We're Ready for Our Close-Up, Mr. Russell

* Director David O. Russell--whose latest movie, "Three Kings," opens tomorrow--proved he's no glad-hander at Tuesday's Washington premiere. As guests arrived at the Cineplex Odeon Wisconsin Avenue, and throughout the post-screening party at Maggiano's restaurant in Chevy Chase, he insisted on videotaping all of his social interactions with a small Sony digital camera.

"He was kind of holding the camera at his side," NBC News correspondent Lisa Myers said after saying hi to Russell and then watching his Gulf War political thriller starring George Clooney, Mark Wahlberg and Ice Cube. "I figure that anyone who is talented or artistic enough to be a director is entitled to whatever eccentricities that come with it. But given that this was a Washington event, and the crowd was probably mostly journalists and political people, this may be the most boring half-hour of videotape he's ever shot."

Actually, it was a whole hour of tape, the 41-year-old auteur told us yesterday, featuring the likes of Undersecretary of State for Global Affairs Frank Loy and presidential adviser Sidney Blumenthal. "About 18 months ago," Russell said, "I started taping everything that had to do with the movie, even the times I first met Clooney and Wahlberg, from the moment they walked in and started the meeting." Russell said he has been taping "strictly for personal reasons, just to have a record. If I was ever going to do anything more, I'd have to get releases from every single person."

Can You Say Acid Reflux?

At last Friday's White House picnic for the press, President Clinton was primed to make nice to the folks who've made his life hell while they gobbled Cajun delicacies. But the party left a bitter taste in Clinton's mouth. As recounted in yesterday's Drudge Report, the president was greeting journalists in a South Lawn rope line when he was ambushed by the Washington bureau chief of Investor's Business Daily. "When are you going to have your next formal press conference, Mr. President?" demanded Paul Sperry, of the Los Angeles-based financial sheet.

"I don't know. I'll have one," Clinton replied, according to the partial transcript in Drudge.

"When?" Sperry persisted.

"Why?" Clinton countered.

"The American people have a lot of unanswered questions."

"Like what?"

"Questions about illegal money from China and campaign-finance scandal."

That got the president really mad. "I don't like your accusatory tone," he raged. "I've been all around this country, and you are the first person to ask me about it. Not one person has brought that up. . . . You want to know the only person who has been linked to money from China? Haley Barbour and the RNC, that's who!"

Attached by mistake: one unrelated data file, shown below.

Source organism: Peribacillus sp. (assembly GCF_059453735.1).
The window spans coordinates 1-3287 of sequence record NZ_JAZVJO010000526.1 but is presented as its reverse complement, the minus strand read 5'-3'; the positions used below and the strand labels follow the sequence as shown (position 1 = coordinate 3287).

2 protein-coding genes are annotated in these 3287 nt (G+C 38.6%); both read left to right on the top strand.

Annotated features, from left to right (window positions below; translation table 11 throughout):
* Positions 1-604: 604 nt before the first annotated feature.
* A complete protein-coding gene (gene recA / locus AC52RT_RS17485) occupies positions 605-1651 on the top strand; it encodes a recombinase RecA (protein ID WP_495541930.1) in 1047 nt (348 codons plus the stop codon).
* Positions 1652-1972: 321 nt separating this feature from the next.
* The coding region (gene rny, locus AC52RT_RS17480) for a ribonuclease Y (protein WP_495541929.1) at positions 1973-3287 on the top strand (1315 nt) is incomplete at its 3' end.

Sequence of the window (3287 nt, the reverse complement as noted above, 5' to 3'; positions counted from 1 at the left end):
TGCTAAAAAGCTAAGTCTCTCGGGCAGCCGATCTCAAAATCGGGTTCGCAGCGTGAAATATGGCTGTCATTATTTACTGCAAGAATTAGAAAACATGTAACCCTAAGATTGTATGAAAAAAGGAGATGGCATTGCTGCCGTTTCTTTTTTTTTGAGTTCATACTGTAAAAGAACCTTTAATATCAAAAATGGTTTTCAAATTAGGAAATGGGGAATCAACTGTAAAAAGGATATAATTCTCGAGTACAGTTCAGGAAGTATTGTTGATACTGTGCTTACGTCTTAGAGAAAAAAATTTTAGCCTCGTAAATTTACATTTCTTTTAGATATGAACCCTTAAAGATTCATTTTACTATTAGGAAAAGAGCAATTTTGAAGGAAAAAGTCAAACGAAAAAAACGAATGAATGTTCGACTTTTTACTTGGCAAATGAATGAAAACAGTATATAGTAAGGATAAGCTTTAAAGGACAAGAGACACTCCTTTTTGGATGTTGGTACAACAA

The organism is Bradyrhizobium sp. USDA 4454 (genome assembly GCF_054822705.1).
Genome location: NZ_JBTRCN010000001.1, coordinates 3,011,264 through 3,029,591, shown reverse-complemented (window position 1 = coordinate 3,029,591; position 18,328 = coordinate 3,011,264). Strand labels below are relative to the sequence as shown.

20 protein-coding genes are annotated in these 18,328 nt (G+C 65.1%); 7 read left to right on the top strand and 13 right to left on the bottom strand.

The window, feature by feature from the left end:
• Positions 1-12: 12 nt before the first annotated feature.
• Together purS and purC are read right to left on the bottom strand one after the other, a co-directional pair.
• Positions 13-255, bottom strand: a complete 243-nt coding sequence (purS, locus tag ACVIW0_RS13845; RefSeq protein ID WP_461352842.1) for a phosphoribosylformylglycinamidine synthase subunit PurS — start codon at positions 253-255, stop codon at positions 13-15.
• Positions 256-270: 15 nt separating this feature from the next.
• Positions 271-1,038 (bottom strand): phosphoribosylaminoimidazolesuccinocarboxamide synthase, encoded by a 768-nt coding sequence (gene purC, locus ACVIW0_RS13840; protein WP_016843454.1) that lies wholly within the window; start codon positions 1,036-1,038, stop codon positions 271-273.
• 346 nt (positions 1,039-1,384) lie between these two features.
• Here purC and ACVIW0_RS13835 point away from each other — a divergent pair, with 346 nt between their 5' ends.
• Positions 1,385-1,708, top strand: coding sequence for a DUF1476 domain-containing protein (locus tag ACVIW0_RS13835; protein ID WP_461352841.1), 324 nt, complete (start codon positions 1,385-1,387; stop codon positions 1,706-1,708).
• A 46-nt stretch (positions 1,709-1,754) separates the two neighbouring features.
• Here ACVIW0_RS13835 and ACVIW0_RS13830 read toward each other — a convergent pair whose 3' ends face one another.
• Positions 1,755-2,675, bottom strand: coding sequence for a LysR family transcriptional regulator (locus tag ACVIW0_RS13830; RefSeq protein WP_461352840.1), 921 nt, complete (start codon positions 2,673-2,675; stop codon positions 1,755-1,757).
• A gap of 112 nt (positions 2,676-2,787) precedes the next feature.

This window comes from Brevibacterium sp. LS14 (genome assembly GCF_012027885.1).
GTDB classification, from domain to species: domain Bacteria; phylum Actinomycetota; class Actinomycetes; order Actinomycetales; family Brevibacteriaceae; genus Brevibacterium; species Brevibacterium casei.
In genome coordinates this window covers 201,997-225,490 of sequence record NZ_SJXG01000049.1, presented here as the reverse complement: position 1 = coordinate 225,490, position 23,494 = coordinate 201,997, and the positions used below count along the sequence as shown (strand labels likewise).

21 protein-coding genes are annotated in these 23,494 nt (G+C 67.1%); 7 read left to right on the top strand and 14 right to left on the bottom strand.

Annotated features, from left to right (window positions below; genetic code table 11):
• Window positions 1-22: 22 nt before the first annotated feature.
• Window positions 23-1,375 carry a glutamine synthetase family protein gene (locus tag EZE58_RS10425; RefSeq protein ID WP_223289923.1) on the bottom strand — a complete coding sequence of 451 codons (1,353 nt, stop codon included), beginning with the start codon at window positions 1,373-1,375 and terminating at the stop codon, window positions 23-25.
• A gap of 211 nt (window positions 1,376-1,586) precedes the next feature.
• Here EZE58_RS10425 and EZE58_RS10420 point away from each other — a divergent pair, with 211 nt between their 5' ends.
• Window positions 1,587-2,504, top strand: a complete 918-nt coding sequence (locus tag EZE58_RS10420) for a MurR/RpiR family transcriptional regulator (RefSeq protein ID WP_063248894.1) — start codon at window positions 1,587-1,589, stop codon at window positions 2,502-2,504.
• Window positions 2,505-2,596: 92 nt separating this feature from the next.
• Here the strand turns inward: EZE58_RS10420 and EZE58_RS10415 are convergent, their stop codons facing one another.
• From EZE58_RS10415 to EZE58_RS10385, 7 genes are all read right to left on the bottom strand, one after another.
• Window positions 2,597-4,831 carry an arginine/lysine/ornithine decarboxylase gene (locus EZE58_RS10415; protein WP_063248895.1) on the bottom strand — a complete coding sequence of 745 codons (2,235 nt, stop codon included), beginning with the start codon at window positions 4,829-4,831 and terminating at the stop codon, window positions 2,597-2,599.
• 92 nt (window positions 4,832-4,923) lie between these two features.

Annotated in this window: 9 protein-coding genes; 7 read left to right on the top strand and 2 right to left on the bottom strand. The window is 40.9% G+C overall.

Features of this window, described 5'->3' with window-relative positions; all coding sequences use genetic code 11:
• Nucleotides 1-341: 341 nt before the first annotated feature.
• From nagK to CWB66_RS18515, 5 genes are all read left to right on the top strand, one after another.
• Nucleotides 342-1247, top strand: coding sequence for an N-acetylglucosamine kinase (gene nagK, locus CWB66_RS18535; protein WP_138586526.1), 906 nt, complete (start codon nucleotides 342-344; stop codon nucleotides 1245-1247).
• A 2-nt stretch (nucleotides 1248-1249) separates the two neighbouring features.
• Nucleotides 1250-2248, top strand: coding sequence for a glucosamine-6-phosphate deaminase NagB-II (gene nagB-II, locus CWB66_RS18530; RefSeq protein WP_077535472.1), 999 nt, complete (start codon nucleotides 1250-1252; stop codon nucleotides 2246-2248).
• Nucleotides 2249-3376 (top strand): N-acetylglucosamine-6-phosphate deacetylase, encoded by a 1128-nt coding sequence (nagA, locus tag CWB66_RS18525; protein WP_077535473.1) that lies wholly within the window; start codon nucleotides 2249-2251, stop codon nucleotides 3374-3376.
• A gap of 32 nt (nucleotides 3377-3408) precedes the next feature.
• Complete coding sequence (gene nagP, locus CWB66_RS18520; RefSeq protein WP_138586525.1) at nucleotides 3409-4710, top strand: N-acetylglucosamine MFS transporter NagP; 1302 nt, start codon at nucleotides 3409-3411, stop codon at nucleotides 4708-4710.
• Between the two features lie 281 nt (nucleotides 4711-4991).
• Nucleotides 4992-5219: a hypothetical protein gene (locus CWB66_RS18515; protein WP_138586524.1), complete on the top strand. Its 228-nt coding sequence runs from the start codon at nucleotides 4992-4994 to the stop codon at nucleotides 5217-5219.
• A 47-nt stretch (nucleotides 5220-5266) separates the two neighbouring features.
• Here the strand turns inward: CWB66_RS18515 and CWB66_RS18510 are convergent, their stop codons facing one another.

Sperry didn't return our phone calls yesterday, but his boss, Editor in Chief Wesley F. Mann, said he condones Sperry's conduct. White House press secretary Joe Lockhart told us Sperry was "badgering" Clinton at an "off-the-record" party. "He can cover this building, but he shouldn't expect to be invited to any more parties here."

THIS JUST IN . . .

* Renegade pollster Patrick Caddell apparently was dissatisfied with yesterday's item about his comings and goings in Hollywood. Better make that: unhappy. Better make that: in a total rage. He left this message on our voice mail: "Do me a favor: I don't ever want to hear from you or the Style section ever again in my life. . . . I don't care, for a thousand years. Got it?" Caddell later tried to draw blood on "Watch It!," Laura Ingraham's MSNBC show: "If you're a gossip columnist in The Washington Post and you're a male, you can't be very high up on the food chain." Pat, we are crushed.

* Speaking of Pat, political activist Barbra Streisand yesterday threw her support, sort of, to his favorite hypothetical candidate, Warren Beatty. "As an actor running for president, he'd do a hell of a lot better than Ronald Reagan," she told "Access Hollywood," adding that she'd vote for him--that is, if he were the Democratic nominee facing George W. Bush.

* We hear that leveraged media commodity Jonathan Alter, of Newsweek and NBC News, has turned down an offer to replace the late John F. Kennedy Jr. as editor in chief of George magazine.

* The Irish and the British ambassadors are teaming up Tuesday night to raise $100,000 for the Northern Ireland Voluntary Trust, a community group doing good deeds in the strife-ridden province. "It's certainly a groundbreaking event for our two embassies to be cooperating in this way," British Ambassador Sir Christopher Meyer told us. Meyer will display photos of Northern Ireland by Ellen Bennett, wife of super-lawyer Bob, and host a reception at his residence on Massachusetts Avenue. Then Irish Ambassador Sean O'Huiginn will follow with a $1,000-a-plate supper at his place on S Street. "This is a group that has been doing heroic work for many, many years now in a relatively unsung way," O'Huiginn said.